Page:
“An estimated 20 million Americans have some form of thyroid disease. Up to 60 percent (are) unaware of their condition. Women are five to eight times more likely than men to have thyroid problems. One woman in eight will develop a thyroid disorder during her lifetime.” ~ American Thyroid Association
For such a small gland, the thyroid gland has an immense impact on our health. Consider just some of the things that the thyroid hormone affects:
– cholesterol levels
– heart rate
– body weight
– energy levels and mood
– muscle contraction and relaxation
– skin and hair texture
– bowel function
– menstrual regularity
Given its broad scope of responsibilities, it’s hardly a surprise that many things can go awry when the thyroid isn’t properly functioning. A thyroid problem is directly related to hormone production – conditions known as hypothyroidism and hyperthyroidism.
Hypothyroidism is the name given to an underactive thyroid. This disorder of the endocrine system is defined by low levels of thyroid hormone. Hypothyroidism can cause numerous symptoms, including constipation, fatigue, depression, and weight gain.
Hyperthyroidism is characterized by the overproduction of thyroid hormone. An overactive thyroid can significantly accelerate the body’s metabolic functions. Symptoms of hyperthyroidism include irregular heartbeat, nervousness and irritability, heart palpitations, and sudden weight loss.
The causes of thyroid disorders include:
– autoimmune deficiency
– consuming too many soy-based foods
– high estrogen levels or low progesterone levels
– nutritional deficiencies, including iodine, selenium, tyrosine, and zinc
– toxic levels of mercury
Natural Thyroid Treatments
The problems with thyroid-related treatments mimic those of other medical disorders in that they’re costly, have numerous side effects, and are often ineffective. Then, of course, there’s the more significant issue of being on a medication for the rest of your life and the long-term implications of such.
As mentioned, nutritional deficiencies are often a cause of thyroid troubles. On that note, it is crucial to ensure adequate intake of the nutrients discussed above: iodine, selenium, tyrosine, and zinc.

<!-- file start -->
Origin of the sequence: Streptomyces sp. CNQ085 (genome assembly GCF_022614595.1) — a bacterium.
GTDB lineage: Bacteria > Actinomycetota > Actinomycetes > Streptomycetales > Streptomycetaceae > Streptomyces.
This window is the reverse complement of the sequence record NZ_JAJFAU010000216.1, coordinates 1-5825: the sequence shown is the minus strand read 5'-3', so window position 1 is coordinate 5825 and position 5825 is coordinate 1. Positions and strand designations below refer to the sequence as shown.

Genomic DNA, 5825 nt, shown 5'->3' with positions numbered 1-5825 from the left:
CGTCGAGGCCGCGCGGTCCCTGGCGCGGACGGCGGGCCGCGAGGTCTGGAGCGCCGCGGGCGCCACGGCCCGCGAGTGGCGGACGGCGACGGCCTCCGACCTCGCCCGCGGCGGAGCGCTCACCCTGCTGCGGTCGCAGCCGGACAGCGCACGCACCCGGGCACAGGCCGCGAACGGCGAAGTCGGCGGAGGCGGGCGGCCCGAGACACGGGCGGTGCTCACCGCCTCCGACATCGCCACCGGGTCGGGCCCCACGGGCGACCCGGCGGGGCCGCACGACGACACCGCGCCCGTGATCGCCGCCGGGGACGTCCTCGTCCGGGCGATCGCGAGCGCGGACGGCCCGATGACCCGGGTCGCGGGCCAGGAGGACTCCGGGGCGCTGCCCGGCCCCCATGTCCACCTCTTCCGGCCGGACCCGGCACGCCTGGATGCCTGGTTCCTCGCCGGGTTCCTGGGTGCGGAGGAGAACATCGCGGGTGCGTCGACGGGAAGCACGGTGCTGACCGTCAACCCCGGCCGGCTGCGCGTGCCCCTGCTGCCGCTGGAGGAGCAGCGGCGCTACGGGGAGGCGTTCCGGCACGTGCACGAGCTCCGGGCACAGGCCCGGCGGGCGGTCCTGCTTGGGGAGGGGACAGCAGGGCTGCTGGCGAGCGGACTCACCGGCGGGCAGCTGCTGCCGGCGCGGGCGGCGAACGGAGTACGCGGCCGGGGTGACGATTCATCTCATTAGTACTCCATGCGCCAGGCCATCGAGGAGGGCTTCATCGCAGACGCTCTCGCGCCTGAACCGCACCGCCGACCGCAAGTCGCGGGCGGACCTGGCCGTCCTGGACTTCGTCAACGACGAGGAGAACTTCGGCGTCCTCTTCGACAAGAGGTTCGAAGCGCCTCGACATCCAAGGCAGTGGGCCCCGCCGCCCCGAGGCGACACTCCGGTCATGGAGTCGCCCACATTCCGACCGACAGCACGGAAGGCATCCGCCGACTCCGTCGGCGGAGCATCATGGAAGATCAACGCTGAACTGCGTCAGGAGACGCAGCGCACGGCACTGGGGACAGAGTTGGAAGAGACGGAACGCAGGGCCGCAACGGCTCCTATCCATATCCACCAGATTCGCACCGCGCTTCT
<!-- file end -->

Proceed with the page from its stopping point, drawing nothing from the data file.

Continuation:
Of the four nutrients, iodine deficiency is far and away the most common deficiency associated with thyroid troubles. Iodine enters the body through iodine-rich foods, including iodized salt, eggs, fish, sea vegetables, raw and unpasteurized dairy products, and certain whole-grain foods. If you ruminate over possibly not having enough vitamins and minerals in your diet, a good supplement will do fine (preferably all-natural or organic.)
Here are some other natural treatments that may ease some of your thyroid troubles:
As with most natural treatments, this Ayurvedic herb isn’t studied or talked about much in traditional medicine. However, some herbalists and other naturopaths (and some medical doctors) state that ashwagandha appears to directly affect the thyroid hormones ‘T3′ and ‘T4′.
“Ashwagandha is my favorite choice for supporting the thyroid when stress is also a concern,” says Natasha Turner, naturopath and author of The Supercharged Hormone Diet. She recommends taking between 750 to 1000 milligrams (mg) daily.
2. Coconut Oil
Coconut oil contains lauric acid, caprylic acid, and capric acid – all medium-chain fatty acids that increase energy and promote a healthy metabolism. Several studies have shown that merely adding a tablespoon of coconut oil to your diet can accelerate fat loss.
Oil of coconut is quite versatile – it can be used as cooking oil or as an additive. Many people who swear by coconut oil add a tablespoon to their favorite smoothie, as well.
Probiotics may help thyroid troubles by healing the gut. Products such as kefir, kimchi, kombucha, organic yogurt, sauerkraut and others also contain their fair share of quality ‘Probs.’
Mechanically, probiotics work by promoting a healthy balance of microflora bacteria in the gastrointestinal (GI) tract. A well-balanced microbiome helps to absorb nutrients, heal leaky gut syndrome, heal inflammation, and suppress adverse autoimmune reactions.
Quality seaweed is a wonderful source of iodine, which is the most common nutrient deficiency for people who struggle with thyroid problems. Quality and freshness are paramount when choosing a seaweed product.
Kelp, kombu, nori, and wakame are all seaweeds, and all are relatively easy to find. Dry varieties of seaweed can be found in local health food stores. Common recipes include seaweed added to fish cakes, tuna fish, and soups.
5. Try a Shoulder Stand
Okay, we’re not even going to try explaining this one for health reasons. Here’s Andrew Weil, M.D., explaining why it may help:
“…a shoulder stand (can) help by increasing circulation to the thyroid (this isn’t a good idea if you’re pregnant, menstruating, or have glaucoma and should be done with caution if you have high blood pressure or sinus problems).”
As someone who suffers from chronic shoulder pain, this writer can common-sensically advise that those who can relate should abstain from attempting this pose. Another piece of advice: make sure to stretch, and if you feel pain at any time, immediately stop posing.
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